When Saudi Arabia announced in 2017 that women would be allowed to drive for the first time from June 2018, automotive groups didn’t miss a beat and many quickly took out creative ads welcoming women drivers.

With some 3 million new women drivers projected to take to the roads by 2020, Saudi Arabia’s automotive market is expected to receive a real boost, with car sales expenditure set to grow by 9 percent annually up to 2025. This is in addition to a projected substantial annual growth rate for car leasing plus the creation of a significant number of new jobs across the sector in order to meet the growing demand.

Women flocked to the Kingdom’s first women’s only car exhibition in Jeddah last year, and social media has been abuzz with females taking selfies while pondering potential car choices. Experts expect to see demand both in compact cars and also in the smaller end of luxury vehicles.

In addition, electric vehicles are on the move in Saudi Arabia. The Saudi Standards, Metrology and Quality Organization (SASO) approved the use of electric vehicles from July onwards, and Saudi Electricity Company signed an agreement in January with Tokyo Electric Power Company, Nissan Motor Company and Tecaoca Coco Energy Solutions Company to create an electric vehicle pilot project in the Kingdom. Chrysler’s Bolt EV is about to premiere in the Saudi market, making it the first electric car for sale in the Kingdom.

But even more is happening on the mobility front. Ride-hail apps Careem and Uber started to recruit female drivers from January, and Careem even laid out plans to recruit some 10,000 female ‘captains’.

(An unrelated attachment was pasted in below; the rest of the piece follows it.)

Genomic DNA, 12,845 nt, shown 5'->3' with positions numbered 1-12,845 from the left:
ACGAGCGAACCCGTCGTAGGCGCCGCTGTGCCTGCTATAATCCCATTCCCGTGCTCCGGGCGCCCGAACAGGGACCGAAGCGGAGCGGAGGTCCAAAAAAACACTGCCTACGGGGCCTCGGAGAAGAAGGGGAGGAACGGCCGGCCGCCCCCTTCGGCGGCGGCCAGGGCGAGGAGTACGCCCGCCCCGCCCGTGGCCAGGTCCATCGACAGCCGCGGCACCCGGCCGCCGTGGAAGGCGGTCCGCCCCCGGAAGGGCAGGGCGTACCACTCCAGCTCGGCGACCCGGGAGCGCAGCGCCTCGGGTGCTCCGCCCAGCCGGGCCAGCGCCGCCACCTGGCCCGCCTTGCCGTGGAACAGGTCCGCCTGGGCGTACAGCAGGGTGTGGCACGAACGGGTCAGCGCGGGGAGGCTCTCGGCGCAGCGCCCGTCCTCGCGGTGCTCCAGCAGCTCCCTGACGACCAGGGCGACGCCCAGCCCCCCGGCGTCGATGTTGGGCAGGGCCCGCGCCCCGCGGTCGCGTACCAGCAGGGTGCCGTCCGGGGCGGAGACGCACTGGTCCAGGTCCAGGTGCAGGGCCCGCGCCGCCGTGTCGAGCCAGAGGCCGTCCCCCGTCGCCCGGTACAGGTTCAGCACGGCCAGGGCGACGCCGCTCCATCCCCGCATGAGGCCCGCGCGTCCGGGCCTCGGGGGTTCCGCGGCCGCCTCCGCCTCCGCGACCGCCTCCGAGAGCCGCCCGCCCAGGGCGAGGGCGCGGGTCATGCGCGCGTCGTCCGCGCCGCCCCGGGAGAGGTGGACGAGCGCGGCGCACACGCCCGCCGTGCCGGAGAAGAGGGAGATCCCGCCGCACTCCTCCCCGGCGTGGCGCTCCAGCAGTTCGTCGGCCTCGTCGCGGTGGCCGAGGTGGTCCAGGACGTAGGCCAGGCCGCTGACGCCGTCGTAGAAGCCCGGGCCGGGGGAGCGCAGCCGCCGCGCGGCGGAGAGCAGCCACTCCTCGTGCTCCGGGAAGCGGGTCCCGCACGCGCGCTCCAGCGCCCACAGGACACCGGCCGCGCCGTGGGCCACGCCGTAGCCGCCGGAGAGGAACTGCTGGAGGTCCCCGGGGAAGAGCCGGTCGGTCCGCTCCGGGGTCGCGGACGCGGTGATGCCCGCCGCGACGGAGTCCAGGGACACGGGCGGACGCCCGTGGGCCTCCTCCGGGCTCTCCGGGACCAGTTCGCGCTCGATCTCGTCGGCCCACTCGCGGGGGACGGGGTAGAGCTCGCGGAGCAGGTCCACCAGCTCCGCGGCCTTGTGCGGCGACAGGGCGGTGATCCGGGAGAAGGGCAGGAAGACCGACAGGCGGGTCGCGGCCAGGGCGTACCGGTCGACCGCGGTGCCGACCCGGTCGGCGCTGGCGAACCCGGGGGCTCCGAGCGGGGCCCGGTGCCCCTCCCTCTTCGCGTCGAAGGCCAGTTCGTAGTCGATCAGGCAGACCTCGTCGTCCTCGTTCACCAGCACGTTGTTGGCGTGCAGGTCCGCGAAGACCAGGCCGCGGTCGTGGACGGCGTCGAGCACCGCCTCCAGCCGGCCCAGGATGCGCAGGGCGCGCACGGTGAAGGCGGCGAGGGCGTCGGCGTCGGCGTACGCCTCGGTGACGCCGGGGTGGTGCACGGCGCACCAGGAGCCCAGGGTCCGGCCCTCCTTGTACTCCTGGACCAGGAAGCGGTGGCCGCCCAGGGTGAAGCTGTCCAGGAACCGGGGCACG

Then there is the Hyperloop. 2-3 times faster than high-speed rail, hyperloop technology is set to revolutionize long-distance public transport, and the Vision2030 Hyperloop, unveiled in in April by Saudi Crown Prince Mohamed bin Salman, and to be created in conjunction with Virgin Hyperloop One, looks set to greatly improve connectivity within the Kingdom and the Gulf region. A journey between the capital Riyadh to Jeddah on the Red Sea would take 76 minutes instead of the current 10 hours, and a trip from Riyadh to the UAE’s capital Abu Dhabi would take just 48 minutes instead of the current 8.5 hours.

With many reforms put in place in recent times, a lot is now on the move in Saudi Arabia – and mobility looks set to be a key driver of the country’s progress in the years ahead.

By Fathi Tlatli, Global Automotive Sector President, DHL Customer Solutions and Innovation (CSI)

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Published: June 2018

Image: thinkstock